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Fred W Borges vs Angelo Sandrin
"The Book of Sandrin" (game of the day Nov-03-2011)
55th US Open (1954), New Orleans, LA USA, rd 5, Aug-06
Sicilian Defense: Wing Gambit. Deferred Variation (B50)  ·  0-1

ANALYSIS [x]

FEN COPIED

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Kibitzer's Corner
Nov-03-11
Premium Chessgames Member
  Phony Benoni: Somebody's getting a little subtle! The pun refers to a work by Jorge Luis <Borges>, "The Book of Sand".

The game itself is pleasant rather than deep, as another knight enjoys himself by humiliating a rook (as well as most of White's army).

Nov-03-11  sevenseaman: Sandrin plays a thumping, vibrant game. Very impressed with his style! That was some aggression and a kind of contempt for White's strength that were comparable at one time.
Nov-03-11  Oceanlake: In the laboratory the gambits all test unfavorably, but the old rule wears well, that all gambits are sound over the board. - William Ewart Napier

What is the object of playing a gambit opening?... To acquire a reputation of being a dashing player at the cost of losing a game. - Siegbert Tarrasch

Example for Tarrasch

Nov-03-11
Premium Chessgames Member
  Phony Benoni: By the way, note that Black is Angelo Sandrin, brother of the blind player and former US Open champion Albert Sandrin.

At the time Borges and Angelo Sandrin had roughly the same rating, and Borges actually wound up finishing ahead of Sandrin in the tournament. Definitely an example for <Oceanlake>.

Nov-03-11  Blunderdome: Borges is a genius and a wonderful writer, I recommend him to everyone.
Nov-03-11
Premium Chessgames Member
  whiteshark: This book is a MUST have.
Nov-03-11
Premium Chessgames Member
  FSR: Angelo Sandrin was a Life Master in Chicago and a really nice guy. He lived with and took care of his blind brother (and fellow Life Master) Albert. Angelo, ever modest, said that his brother had been the stronger player. Albert before going completely blind had won the U.S. Open ahead of a strong field. I played Angelo only once, in 1981 or so at the Chicago Chess Center. I got in trouble in a Queen's Indian/Hedgehog and lost a pawn, but got a Q+N v. Q+B ending where my knight was very active and swindled him with a knight fork.
Nov-03-11  knighterrant999: Victor, Borges? No.
Nov-03-11  jackalope: It is interesting to me how Black, beginning at about move 28, inexorably drives White back to the first rank. As a novice, I too often fall to an attack such as Borges played. Sandrin only made 2 moves pass the 5th rank, and those only to the 4th rank for captures, until move 39 to initiate the finish. It reminds me of poker - the best way to foil an overly aggressive opponent is to play conservatively until you know you hold the best cards then let him bet into you.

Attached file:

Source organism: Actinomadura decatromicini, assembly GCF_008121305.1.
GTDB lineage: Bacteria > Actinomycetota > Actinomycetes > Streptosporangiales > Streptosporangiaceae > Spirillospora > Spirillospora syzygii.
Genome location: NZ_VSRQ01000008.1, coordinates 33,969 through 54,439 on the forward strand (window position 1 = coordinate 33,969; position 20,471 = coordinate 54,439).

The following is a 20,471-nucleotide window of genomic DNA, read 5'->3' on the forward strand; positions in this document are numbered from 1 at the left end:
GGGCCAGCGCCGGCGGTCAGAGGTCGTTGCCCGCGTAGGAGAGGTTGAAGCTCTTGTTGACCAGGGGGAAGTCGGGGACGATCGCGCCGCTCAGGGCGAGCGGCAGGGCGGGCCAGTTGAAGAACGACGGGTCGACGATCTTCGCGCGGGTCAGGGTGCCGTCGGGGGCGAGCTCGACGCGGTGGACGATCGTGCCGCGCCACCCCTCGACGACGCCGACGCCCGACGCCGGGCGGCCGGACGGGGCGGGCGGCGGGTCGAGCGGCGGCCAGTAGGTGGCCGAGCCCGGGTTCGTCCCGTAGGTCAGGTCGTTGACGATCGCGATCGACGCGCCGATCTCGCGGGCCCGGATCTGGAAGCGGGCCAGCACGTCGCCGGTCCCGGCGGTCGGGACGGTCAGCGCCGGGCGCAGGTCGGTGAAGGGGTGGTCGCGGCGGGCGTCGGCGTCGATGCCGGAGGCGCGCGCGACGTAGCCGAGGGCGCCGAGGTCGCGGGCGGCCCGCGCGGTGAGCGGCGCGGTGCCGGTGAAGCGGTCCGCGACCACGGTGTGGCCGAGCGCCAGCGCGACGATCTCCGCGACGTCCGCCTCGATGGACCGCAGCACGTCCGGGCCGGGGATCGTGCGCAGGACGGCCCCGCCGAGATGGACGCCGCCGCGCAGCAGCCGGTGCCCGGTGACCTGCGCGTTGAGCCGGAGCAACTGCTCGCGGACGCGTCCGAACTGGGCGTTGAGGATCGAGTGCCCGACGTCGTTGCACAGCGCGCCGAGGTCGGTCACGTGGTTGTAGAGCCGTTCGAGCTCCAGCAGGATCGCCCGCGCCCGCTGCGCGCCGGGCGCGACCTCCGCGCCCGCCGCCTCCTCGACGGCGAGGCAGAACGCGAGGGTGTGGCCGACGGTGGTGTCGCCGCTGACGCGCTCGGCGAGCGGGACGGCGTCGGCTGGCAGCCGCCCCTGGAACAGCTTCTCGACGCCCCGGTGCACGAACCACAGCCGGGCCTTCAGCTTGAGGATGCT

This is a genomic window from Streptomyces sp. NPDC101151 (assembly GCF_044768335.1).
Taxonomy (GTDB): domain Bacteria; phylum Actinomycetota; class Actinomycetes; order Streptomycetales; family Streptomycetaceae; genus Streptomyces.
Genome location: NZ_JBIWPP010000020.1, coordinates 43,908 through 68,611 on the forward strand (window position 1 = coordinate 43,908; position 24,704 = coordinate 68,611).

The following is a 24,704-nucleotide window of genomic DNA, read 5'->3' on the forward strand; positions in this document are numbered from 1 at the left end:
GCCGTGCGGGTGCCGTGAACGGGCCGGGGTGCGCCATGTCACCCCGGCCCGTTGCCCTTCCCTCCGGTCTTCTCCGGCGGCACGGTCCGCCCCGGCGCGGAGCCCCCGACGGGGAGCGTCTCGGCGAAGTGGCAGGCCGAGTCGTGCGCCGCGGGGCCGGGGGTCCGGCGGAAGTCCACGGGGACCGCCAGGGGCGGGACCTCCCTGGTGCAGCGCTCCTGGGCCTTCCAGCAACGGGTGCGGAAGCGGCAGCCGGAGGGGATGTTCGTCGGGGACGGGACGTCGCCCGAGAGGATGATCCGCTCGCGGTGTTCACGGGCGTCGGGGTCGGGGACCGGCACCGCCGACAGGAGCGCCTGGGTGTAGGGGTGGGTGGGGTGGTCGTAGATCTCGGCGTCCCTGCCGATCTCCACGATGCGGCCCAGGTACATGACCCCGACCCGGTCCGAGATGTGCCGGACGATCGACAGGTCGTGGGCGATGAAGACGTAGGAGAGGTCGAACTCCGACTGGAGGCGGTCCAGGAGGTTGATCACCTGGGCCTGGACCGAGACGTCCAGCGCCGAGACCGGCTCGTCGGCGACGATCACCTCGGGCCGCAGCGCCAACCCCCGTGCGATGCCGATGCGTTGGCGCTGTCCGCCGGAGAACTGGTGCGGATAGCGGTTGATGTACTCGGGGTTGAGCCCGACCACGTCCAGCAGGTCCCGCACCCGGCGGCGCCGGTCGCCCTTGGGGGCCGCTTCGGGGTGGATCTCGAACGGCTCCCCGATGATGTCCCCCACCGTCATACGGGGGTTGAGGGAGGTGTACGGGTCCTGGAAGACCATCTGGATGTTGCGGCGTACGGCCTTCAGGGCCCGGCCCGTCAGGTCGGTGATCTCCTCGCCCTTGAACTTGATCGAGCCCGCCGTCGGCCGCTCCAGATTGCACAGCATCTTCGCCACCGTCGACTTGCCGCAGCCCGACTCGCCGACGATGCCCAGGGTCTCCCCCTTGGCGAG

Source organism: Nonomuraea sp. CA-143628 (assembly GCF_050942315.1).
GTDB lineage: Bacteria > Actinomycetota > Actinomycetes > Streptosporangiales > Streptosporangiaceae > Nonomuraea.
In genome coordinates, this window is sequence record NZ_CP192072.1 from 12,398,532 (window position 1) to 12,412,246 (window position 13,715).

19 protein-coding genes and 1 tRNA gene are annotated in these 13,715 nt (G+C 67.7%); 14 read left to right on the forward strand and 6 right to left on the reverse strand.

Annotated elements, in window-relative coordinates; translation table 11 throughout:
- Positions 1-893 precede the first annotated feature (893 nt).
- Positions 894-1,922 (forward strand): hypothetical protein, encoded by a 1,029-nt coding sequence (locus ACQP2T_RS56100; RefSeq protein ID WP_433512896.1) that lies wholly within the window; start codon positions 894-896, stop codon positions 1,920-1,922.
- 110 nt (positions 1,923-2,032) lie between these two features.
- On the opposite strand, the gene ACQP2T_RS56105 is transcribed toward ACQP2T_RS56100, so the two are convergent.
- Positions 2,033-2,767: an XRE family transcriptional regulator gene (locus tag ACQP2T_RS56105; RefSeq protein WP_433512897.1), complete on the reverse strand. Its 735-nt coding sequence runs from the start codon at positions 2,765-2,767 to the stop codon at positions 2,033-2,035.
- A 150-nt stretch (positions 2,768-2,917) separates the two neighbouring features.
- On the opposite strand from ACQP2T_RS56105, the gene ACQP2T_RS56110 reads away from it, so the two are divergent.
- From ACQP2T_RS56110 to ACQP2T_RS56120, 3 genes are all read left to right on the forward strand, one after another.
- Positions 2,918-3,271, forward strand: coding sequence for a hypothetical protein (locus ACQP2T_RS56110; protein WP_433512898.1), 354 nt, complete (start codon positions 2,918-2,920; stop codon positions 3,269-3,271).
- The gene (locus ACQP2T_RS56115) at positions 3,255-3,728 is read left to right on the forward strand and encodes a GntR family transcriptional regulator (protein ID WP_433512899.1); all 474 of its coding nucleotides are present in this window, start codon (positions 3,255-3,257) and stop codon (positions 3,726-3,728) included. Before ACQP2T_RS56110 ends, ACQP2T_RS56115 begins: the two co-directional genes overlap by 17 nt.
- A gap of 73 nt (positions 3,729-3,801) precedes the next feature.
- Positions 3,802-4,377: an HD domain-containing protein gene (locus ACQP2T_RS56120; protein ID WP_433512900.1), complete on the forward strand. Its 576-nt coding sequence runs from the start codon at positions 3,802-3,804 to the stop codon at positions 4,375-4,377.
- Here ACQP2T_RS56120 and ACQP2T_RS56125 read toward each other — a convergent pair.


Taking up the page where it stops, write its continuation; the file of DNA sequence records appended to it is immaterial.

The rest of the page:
This is a game I really need to remember - keep my pieces on my own side until I have a real attack developed.

Nov-03-11  kellmano: <Blunderdome: Borges is a genius and a wonderful writer, I recommend him to everyone.>

Seconded. I remember the first story of his i read. The one about the guy who is getting lined up to be shot, and imagines all the possible ways he could be killed as nothing ever happens exactly the way you imagine it.

I wish I could forget it all and then read it all again for the first time.

Nov-03-11
Premium Chessgames Member
  Phony Benoni: Some information about Albert Sandrin's victory in the 1949 US Open:

Game Collection: US Open 1949, Omaha

I submitted a large number of games from this and other US Opens which have recently been added to the database, so the game portion will be updated soon.

Nov-03-11
Premium Chessgames Member
  kevin86: The brilliant queen sac-queen fork-is quite brilliant.

The pawns will decide this one...

Nov-03-11  aniceto: Borges was indeed a genius, but I wouldn't say that El libro de arena is one of his finest works.
Nov-03-11  mrsaturdaypants: "The Garden of Forking Knights" might have been a nice title, but it doesn't fit the game.
Nov-03-11  ninja warrior: the defensive technique displayed by black here is exceptional.
Nov-03-11  whithaw: Fred Borges still plays at the San Diego chess club, and he is in his late 80's or early 90's. He is an intelligent man, very educated, very nice person, and he was formerly a math professor.

-BW

Nov-03-11
Premium Chessgames Member
  Phony Benoni: <whithaw> Thanks for that little detail! It's heartening to learn that players active decades ago are still enjoying the game.

On Tuesday, the Game of the Day featured a simul win by Fischer over <Hunter Weaks>. Well, I just noticed another game in the database:

F Borges vs H Weaks, 1954

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